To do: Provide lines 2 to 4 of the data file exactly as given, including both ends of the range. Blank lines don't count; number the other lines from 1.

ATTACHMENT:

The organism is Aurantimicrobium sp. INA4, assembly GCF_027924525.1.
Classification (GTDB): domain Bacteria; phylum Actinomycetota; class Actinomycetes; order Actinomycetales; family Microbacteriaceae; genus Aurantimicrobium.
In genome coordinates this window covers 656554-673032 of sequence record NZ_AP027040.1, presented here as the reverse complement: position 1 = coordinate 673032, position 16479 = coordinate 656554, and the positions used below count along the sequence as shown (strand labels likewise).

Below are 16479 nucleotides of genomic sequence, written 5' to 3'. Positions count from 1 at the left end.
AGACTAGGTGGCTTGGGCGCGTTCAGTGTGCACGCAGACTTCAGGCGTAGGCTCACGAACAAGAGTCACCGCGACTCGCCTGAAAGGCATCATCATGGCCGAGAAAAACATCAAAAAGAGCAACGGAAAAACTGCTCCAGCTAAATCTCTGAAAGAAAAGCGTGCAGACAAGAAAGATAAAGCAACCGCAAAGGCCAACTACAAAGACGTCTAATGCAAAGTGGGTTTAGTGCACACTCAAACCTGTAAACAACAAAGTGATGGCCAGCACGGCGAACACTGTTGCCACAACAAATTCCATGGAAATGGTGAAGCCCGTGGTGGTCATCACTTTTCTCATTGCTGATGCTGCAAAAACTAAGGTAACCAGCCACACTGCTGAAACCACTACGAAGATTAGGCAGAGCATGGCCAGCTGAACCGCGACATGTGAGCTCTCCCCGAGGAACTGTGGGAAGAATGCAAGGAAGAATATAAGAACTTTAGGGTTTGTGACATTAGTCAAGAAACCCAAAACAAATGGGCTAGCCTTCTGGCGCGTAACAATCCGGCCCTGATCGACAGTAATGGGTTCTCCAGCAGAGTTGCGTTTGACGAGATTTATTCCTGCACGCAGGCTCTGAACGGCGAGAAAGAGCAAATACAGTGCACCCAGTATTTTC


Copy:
Classification (GTDB): domain Bacteria; phylum Actinomycetota; class Actinomycetes; order Actinomycetales; family Microbacteriaceae; genus Aurantimicrobium.
In genome coordinates this window covers 656554-673032 of sequence record NZ_AP027040.1, presented here as the reverse complement: position 1 = coordinate 673032, position 16479 = coordinate 656554, and the positions used below count along the sequence as shown (strand labels likewise).

Below are 16479 nucleotides of genomic sequence, written 5' to 3'. Positions count from 1 at the left end.